Tuesday, 17 November 2015

The Riemann Hypothesis Remains Unproven

Dr Opeyemi Enoch claims to have proved
the Riemann Hypothesis.
There were stories going around today that one of the longest-standing problems in mathematics had been solved, namely the Riemann Hypothesis.

The Riemann Hypothesis relates to a mathematical function called the Zeta function, and in particular where the value of this function is zero. Proving the hypothesis would give mathematicians new insight into the distribution of the prime numbers.

A Nigerian academic named Dr Opeyemi Enoch was reported to have finally proved the 156 year old problem, which is one of the Clay Institute's outstanding millennium problems.

As this article on the Aperiodical website makes clear, Dr Enoch has a very varied academic background, including designing a prototype silo for peasant farmers and detecting people on an evil mission.

His "proof" was presented at a poorly-attended conference, which doesn't seem to have attracted the audiences or world attention that such a ground-breaking piece of work would warrant. But the BBC ran an interview with Dr Enoch, in which he was asked, among other things, what he would do with the one million dollar prize for solving the problem.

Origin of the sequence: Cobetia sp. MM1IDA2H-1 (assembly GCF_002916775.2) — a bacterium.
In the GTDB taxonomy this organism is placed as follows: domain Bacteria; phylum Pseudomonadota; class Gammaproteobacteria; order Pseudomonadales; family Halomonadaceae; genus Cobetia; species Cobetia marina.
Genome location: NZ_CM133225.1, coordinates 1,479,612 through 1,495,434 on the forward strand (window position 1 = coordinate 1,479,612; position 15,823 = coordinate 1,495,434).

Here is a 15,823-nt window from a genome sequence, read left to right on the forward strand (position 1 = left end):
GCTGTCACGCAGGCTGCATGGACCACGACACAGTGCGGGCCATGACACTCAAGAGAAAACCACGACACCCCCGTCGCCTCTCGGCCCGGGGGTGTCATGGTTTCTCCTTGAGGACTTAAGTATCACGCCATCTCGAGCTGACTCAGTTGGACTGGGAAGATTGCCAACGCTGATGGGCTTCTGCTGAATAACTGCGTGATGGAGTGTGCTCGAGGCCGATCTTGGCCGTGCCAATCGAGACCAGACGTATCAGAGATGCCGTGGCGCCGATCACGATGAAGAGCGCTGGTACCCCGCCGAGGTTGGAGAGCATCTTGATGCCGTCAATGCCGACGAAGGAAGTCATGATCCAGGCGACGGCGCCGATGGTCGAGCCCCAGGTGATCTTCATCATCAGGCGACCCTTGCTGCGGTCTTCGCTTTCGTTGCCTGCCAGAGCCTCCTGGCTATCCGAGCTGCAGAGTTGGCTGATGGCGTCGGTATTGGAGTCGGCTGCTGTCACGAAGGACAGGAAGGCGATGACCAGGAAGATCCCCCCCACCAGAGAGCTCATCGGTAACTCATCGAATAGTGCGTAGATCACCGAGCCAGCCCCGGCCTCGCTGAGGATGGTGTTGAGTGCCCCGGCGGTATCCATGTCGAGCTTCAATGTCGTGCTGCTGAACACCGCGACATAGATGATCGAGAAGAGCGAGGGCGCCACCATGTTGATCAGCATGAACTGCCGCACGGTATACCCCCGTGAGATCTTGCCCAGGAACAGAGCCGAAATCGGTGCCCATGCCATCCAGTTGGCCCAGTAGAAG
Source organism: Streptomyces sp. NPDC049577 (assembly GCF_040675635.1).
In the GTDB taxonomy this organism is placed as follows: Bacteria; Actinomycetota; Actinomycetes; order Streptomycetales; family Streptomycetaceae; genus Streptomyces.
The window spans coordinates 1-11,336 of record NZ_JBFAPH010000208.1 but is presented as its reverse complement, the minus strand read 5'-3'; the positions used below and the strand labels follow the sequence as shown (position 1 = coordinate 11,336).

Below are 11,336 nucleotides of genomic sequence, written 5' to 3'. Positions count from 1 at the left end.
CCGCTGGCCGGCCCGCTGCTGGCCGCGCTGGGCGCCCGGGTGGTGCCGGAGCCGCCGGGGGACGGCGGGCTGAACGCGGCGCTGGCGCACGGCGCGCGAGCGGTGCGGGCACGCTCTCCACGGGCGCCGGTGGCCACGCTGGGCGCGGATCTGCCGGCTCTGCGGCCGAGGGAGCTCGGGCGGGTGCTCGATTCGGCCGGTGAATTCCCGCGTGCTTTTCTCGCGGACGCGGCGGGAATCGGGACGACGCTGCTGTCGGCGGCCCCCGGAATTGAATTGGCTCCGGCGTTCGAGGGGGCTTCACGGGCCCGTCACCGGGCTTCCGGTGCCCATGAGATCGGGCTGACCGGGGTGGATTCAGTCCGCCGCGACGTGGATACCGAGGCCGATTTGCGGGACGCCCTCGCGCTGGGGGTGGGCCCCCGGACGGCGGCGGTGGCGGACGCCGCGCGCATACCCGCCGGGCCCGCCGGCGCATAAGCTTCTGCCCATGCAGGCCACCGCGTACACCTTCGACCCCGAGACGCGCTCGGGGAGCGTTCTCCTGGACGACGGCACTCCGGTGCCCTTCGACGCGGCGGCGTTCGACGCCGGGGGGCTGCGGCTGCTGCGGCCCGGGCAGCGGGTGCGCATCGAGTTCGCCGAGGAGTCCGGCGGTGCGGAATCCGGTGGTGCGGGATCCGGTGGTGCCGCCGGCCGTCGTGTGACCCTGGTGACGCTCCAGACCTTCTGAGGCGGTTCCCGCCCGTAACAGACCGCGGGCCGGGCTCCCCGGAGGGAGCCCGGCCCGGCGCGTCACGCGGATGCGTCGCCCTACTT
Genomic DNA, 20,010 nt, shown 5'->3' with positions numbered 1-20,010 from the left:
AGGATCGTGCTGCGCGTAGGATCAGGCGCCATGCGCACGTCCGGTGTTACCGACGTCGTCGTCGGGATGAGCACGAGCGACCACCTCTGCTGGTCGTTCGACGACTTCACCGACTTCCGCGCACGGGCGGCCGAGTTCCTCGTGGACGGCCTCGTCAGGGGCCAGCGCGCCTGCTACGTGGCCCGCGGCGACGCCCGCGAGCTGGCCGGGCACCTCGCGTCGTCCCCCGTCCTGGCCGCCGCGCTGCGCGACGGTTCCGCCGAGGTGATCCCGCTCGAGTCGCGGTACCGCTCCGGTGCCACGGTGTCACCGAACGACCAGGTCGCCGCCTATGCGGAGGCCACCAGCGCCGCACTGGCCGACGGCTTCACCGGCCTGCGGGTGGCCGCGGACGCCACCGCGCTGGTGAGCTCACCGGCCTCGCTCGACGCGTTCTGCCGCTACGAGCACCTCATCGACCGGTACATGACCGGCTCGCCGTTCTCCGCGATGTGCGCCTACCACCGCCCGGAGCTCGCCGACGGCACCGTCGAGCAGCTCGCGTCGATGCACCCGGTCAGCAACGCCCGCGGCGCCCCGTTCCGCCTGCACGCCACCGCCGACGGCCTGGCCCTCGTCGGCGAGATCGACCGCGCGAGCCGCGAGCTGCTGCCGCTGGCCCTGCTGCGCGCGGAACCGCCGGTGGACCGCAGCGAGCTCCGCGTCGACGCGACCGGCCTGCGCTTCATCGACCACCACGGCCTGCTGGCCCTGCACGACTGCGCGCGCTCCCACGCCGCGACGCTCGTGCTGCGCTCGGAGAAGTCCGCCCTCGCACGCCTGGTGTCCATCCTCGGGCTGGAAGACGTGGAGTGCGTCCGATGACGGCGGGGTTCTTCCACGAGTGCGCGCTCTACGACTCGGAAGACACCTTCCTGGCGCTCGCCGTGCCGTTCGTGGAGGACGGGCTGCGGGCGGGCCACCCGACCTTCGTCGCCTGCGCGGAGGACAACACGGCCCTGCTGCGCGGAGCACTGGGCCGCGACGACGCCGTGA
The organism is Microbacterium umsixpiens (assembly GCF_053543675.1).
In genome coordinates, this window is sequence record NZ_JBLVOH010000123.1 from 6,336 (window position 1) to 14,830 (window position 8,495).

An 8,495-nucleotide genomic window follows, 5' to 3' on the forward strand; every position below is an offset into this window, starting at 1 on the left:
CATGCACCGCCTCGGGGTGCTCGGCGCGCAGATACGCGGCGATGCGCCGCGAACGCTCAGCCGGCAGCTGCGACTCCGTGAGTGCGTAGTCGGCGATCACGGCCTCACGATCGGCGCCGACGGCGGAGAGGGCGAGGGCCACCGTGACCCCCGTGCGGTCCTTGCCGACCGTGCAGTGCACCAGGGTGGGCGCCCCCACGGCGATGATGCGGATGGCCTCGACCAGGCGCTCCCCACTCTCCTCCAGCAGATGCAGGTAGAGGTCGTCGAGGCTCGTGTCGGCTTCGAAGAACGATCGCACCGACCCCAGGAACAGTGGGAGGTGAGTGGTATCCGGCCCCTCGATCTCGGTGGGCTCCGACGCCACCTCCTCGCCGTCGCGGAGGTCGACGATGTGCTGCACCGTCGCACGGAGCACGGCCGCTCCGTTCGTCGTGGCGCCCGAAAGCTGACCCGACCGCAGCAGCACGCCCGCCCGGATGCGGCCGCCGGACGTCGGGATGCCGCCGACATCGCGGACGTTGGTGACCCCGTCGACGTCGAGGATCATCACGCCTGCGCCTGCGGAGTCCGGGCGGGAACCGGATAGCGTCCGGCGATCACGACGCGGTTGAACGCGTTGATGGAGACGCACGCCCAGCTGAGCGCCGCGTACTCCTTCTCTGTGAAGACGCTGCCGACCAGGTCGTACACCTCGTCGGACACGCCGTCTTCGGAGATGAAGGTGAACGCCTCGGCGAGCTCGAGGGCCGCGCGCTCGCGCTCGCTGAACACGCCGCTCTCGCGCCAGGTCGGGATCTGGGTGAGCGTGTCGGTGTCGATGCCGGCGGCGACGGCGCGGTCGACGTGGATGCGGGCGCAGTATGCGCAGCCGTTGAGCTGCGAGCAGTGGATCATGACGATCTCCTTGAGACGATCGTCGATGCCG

In an article on Radio 4's Today programme this morning (scroll to 2:50:44), however, Professor Marcus du Sautoy of Oxford University refuted the claims of the proof and managed to plug his book at the same time, of course.

The Clay Institute is clearly unconvinced about the proof, stating that the problem remains unsolved.

1 comment:

  1. Interesting. It'll be interesting if it pans out. :-)

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